Where Has All the Data Gone?
As financial technology improves and data becomes more abundant, do market prices reflect this data growth? While recent studies documented rises in the information content of prices, we show that, across asset types, there is data divergence. Large, growth stock prices increasingly reflect information about future firm earnings. This is the rise reflected in the previous studies. But over the same time period, the information content of small and value firm prices was flat or declining. Our structural estimation allows us to disentangle these informational trends from changing asset characteristics. These facts pose a new puzzle: Amidst the explosion of data processing, why has this data informed only the prices of a subset of firms, instead of benefiting the market as a whole? Our structural model offers a potential answer: Large growth firms' data grew in value, as big firms got bigger and growth magnified the effect of these changes in size.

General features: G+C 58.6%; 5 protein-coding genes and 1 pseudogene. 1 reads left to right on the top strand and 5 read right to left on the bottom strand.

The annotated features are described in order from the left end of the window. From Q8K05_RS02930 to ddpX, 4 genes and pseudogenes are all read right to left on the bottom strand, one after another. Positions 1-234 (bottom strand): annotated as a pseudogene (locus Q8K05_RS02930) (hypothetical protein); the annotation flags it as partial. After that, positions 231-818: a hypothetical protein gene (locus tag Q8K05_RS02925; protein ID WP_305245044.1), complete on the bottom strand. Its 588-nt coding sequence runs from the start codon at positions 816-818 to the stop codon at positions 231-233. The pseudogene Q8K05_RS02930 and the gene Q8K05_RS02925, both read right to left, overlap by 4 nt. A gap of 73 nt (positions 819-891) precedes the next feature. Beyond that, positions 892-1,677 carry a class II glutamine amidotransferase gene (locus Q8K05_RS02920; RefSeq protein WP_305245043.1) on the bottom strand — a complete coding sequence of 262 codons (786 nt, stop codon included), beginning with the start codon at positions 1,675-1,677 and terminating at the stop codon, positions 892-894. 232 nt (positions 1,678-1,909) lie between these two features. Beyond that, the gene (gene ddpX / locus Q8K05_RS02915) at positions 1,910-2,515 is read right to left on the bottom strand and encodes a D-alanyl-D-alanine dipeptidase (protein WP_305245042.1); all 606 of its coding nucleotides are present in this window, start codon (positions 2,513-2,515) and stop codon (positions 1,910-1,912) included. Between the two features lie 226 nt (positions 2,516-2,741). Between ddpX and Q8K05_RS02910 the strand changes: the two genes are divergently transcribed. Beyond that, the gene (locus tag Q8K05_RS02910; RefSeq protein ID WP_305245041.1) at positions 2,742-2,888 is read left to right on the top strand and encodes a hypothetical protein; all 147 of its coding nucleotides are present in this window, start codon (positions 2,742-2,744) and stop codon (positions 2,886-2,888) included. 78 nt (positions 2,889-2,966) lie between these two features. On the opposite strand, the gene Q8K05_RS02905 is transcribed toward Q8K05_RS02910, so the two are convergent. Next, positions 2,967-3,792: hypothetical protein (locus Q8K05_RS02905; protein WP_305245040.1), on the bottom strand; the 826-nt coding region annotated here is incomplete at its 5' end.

We thank John Barry, Matias Covarrubias, Ye Zhen and Joseph Abadi for their excellent research assistance, Vincent Glode, Brian Weller, Ben Golub, Pete Kyle and Liyan Yang for their insightful and helpful suggestions, seminar participants at Wharton, Columbia and MIT, and participants in the 2017 NBER risk group, 2018 Econometric Society meetings, 2019 AFA and 2020 Georgia FinTech confernce for their comments. JEL code: G14 Keywords: financial technology, big data, capital misallocation. The views expressed herein are those of the authors and do not necessarily reflect the views of the National Bureau of Economic Research.